TONY GEORGE: Well, the Miami market has been good so far for us. It's shown improvement and growth. Certainly I think Curtis has done a very good job for us down there. We continue to look forward to opening our season down there. But with regard to the rumor of St. Petersburg, you know, it is something that is a rumor. Usually where there's a rumor there's some smoke. Whether or not there's any fire, I don't know. I think we'll have to wait and see as to whether or not an opportunity presents itself.

Q. Would there be any possibility of next season or are we looking beyond that?

TONY GEORGE: Anything's possible. Certainly by announcing our schedule today, it's not something that we were compelled to hold up our announcement of what we knew to be firm and ready to go. Our teams, our sponsors, all of our stakeholders are looking to us to make our plans for 2005 known. I think if it comes about, it will be a bonus. I think it's a good market. It's a good venue, from what I recall, having seen on television when they ran there last year. Certainly it is a market and a venue with a lot of potential. Its future on our schedule is not known at this point.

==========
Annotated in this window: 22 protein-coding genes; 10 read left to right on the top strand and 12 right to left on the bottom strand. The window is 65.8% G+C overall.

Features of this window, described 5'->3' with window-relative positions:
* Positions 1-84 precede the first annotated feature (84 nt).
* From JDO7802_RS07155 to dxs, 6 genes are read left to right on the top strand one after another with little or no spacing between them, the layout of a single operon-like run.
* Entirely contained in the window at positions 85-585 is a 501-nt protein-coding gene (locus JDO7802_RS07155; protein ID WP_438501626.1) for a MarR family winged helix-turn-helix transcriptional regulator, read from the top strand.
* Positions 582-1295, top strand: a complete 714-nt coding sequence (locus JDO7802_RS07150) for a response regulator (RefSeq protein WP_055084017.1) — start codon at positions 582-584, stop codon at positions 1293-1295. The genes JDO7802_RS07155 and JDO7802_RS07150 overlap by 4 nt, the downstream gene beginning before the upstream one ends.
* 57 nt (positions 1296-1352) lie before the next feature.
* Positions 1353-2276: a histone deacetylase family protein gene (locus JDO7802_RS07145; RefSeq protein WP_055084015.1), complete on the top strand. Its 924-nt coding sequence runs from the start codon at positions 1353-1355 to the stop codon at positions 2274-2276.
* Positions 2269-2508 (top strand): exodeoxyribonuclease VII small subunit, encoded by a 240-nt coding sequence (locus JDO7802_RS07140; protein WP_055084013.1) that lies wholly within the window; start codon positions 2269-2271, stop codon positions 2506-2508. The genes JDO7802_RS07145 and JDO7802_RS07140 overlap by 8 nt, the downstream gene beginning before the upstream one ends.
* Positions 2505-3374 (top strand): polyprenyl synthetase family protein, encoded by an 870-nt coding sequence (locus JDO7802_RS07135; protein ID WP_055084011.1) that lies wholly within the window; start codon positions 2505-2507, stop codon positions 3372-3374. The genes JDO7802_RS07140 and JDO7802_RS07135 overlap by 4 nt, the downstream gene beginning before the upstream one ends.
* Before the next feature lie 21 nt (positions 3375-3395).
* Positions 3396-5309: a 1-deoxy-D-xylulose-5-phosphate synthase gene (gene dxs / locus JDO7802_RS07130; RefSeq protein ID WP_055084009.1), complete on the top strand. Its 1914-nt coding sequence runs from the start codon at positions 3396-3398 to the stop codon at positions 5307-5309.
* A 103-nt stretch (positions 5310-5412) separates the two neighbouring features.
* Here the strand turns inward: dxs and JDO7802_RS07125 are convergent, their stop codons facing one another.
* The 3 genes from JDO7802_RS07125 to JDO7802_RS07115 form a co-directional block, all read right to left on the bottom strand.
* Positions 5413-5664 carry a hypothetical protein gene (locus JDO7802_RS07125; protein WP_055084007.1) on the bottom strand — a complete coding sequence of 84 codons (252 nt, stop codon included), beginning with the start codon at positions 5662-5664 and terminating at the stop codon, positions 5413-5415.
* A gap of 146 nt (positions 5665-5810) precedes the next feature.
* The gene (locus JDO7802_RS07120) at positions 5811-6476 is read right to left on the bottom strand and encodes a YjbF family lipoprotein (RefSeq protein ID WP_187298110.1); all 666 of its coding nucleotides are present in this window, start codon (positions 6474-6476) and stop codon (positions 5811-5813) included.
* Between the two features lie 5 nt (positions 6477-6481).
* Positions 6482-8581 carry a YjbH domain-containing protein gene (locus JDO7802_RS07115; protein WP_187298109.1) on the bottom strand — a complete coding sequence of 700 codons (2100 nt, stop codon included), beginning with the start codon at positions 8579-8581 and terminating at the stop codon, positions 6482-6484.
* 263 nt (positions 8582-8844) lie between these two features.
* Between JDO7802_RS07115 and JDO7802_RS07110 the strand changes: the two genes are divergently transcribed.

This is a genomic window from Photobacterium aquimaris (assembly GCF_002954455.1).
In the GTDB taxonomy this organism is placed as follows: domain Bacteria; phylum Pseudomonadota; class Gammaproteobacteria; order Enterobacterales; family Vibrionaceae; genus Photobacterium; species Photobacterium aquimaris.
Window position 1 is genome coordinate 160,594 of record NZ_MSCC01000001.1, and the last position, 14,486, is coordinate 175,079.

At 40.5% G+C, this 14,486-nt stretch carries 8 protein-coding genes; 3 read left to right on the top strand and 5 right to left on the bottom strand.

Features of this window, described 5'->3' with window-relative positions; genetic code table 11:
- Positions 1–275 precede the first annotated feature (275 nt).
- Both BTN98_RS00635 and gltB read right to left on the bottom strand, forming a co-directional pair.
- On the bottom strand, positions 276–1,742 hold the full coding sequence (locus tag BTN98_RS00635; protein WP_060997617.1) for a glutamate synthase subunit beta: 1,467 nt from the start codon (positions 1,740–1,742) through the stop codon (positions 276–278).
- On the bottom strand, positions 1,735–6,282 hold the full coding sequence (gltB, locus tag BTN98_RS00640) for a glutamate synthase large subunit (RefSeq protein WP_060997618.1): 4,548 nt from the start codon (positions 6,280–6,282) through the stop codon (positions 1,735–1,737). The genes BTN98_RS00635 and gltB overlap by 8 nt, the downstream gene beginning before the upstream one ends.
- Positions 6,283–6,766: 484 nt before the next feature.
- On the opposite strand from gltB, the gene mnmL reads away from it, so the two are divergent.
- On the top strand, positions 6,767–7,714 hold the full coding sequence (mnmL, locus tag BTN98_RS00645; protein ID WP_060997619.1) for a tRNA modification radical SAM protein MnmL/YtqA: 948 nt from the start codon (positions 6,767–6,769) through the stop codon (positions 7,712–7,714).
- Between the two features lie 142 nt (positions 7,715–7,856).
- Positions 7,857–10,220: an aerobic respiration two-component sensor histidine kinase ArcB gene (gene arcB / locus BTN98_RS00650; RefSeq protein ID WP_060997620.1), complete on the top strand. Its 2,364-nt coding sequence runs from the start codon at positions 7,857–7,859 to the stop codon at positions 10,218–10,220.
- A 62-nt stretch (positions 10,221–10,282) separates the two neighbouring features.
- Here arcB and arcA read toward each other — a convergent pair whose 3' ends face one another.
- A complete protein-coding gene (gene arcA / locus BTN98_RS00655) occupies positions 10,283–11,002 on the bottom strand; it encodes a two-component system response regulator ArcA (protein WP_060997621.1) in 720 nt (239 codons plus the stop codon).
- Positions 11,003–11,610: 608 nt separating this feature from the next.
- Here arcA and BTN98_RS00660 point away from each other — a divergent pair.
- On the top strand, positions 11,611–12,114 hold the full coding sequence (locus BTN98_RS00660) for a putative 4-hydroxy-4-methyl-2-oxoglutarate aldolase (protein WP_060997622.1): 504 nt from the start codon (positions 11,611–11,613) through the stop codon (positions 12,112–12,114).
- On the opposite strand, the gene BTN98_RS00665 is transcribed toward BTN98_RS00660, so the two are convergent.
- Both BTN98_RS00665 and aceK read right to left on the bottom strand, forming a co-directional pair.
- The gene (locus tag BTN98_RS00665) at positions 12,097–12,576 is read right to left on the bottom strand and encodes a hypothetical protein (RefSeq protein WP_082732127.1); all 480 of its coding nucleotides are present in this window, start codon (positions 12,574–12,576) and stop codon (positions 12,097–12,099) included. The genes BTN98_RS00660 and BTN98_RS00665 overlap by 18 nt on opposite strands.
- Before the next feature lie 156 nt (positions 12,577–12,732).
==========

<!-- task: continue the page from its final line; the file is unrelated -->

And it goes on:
Q. In regards to Phoenix moving to a Saturday, what were the reasons behind that?

KEN UNGAR: The Saturday event at Phoenix was driven primarily by television availability. We had the strong desire, as the track did as well, to keep the event on that weekend for date equity purposes and the window that presented itself for us on network television was on Saturday.

Q. Was that NBA driven?

KEN UNGAR: The NBA was one of the factors. There's a variety of television, you know, during the spring, especially in March. It's one of the most packed portions of the television schedule in terms of many different sports that are on television. There were a variety of things, including the NBA.

Q. I assume this is probably temporary, one-year deal?

KEN UNGAR: Yeah. Our desire would be to keep our schedule for consistency purposes on Sundays, yes.

Q. Do you know if it will be ABC or ESPN?

KEN UNGAR: We need to confirm that and we'll be doing that shortly as we put out our full television schedule here soon.